Robert Hancock wrote:Joe, I totally agree. That type of non-linear performance is sometimes called a "jackpot condition," and you see it in various algorithms. The comment that depending on fairness is poor design is correct, but because loads may be vastly higher than the original program design, it's sometimes not obvious that there could be high contention.
Chuck Ebbert wrote:
After seeing Kirill's message about spinlocks I decided to do my own
testing with the userspace program below; the results were very strange.
When using the 'mov' instruction to do the unlock I was able to reproduce
hogging of the spinlock by a single CPU even on Pentium II under some
conditions, while using 'xchg' always allowed the other CPU to get the
This might not necessarily be a win in all situations. If two CPUs A and B are trying to get into a spinlock-protected critical section to do 5 operations, it may well be more efficient for them to do AAAAABBBBB as opposed to ABABABABAB, as the second situation may result in cache lines bouncing between the two CPUs each time, etc.
I don't know that making spinlocks "fairer" is really very worthwhile. If some spinlocks are so heavily contented that fairness becomes an issue, it would be better to find a way to reduce that contention.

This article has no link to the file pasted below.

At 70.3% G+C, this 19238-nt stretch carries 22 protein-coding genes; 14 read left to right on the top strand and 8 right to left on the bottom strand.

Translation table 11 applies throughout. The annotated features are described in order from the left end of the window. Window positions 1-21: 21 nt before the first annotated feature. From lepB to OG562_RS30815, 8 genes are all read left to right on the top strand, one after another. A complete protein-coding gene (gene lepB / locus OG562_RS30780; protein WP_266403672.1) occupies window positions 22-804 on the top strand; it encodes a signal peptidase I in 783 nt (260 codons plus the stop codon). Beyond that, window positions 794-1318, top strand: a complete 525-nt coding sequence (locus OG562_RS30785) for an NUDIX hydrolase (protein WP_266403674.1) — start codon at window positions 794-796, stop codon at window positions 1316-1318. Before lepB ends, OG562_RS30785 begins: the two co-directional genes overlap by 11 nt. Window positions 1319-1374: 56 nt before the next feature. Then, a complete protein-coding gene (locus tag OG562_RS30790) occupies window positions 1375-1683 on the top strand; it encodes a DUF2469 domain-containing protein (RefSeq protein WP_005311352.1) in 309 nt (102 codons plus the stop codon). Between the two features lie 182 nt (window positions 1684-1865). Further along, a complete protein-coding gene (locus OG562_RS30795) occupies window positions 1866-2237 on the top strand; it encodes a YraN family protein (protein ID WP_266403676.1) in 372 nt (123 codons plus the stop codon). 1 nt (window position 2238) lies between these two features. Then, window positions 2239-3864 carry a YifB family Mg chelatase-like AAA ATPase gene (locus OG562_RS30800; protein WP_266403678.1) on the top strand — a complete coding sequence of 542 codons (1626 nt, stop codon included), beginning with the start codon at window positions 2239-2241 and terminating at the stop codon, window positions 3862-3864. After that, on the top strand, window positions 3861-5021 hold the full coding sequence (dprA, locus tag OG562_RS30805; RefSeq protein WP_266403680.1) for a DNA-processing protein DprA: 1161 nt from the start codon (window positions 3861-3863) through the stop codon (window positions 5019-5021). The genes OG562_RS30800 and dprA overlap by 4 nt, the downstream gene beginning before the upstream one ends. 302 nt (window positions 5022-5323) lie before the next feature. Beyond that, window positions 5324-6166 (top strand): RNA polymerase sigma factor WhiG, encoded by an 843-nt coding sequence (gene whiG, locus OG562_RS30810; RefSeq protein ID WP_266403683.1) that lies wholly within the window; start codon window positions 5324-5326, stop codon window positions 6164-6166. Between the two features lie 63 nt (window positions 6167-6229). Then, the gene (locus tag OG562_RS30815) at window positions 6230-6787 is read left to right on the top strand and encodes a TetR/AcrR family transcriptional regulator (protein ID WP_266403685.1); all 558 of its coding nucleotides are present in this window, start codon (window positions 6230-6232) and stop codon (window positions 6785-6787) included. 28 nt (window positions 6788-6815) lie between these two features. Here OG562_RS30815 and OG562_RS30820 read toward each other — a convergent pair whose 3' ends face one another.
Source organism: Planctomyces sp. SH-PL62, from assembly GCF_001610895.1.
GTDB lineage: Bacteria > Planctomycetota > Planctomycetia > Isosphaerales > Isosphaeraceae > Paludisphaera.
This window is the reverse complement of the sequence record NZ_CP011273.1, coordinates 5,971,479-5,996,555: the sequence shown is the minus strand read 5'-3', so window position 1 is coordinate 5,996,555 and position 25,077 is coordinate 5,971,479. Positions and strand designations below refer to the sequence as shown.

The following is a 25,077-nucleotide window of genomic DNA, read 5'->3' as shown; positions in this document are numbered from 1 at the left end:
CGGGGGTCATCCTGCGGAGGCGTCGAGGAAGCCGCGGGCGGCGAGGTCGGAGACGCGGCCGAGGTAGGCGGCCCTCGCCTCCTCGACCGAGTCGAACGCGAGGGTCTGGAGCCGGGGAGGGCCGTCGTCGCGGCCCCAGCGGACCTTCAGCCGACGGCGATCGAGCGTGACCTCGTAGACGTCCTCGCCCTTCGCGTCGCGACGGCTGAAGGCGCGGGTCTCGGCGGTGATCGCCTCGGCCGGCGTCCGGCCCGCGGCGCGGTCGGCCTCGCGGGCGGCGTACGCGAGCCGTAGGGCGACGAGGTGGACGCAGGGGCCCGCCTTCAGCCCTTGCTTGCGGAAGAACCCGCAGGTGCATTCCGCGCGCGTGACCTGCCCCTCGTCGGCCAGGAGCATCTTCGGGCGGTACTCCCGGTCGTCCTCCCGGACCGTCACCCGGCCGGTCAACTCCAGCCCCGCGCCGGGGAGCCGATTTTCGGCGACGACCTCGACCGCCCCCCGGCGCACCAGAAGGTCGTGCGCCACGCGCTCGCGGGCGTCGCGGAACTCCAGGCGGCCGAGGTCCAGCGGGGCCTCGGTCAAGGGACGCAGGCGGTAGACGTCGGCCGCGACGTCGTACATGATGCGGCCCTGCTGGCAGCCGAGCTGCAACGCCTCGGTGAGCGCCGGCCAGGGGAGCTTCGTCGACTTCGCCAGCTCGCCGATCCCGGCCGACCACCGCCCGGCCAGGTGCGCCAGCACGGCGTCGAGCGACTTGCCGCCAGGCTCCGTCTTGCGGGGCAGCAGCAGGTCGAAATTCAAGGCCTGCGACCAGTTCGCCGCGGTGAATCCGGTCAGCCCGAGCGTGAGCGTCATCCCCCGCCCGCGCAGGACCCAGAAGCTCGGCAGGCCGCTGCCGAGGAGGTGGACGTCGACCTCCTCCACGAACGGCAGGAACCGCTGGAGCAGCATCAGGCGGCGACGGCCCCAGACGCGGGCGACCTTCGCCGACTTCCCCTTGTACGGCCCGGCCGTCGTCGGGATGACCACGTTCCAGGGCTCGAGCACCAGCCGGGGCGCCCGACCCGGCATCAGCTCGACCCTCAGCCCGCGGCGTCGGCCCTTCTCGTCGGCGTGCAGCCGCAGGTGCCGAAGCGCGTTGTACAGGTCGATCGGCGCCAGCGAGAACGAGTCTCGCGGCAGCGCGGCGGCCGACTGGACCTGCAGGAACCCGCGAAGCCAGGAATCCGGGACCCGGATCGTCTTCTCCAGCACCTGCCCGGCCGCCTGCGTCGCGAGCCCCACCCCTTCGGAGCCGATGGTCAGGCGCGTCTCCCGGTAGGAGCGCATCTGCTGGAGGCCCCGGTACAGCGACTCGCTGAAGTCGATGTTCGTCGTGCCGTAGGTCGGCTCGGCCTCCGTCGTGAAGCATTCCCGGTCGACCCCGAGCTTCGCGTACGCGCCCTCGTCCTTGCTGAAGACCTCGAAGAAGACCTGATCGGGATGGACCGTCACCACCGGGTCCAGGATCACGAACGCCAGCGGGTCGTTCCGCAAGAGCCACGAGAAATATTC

You're right that it wouldn't be an issue on a system with relatively few
cpu's since that amount of contention would cripple the system. Though
with 100's of cpu's you could get contention hotspots with some spin locks
being concurrently accessed by some subset of the cpu's for periods of time.
The real issue is scalability or how gracefully does a system degrade
when it starts to hit its contention limits. It's not a good thing when
a system appears to run fine and then catastrophically hangs when it
bumps across its critical limit. It's better when a system exhibit's
some sort of linear degradation. The former exhibits bistable behavior
which requires a drastic, probably impossible, reduction in work load
to regain normal performance. Reboots are the normal course of correction.
The linearly degrading systems just require moderation of the workload
to move back into acceptable performance.
Anyway, if you want to build a scalable system, it makes sense to build it
out of scalable components. Right?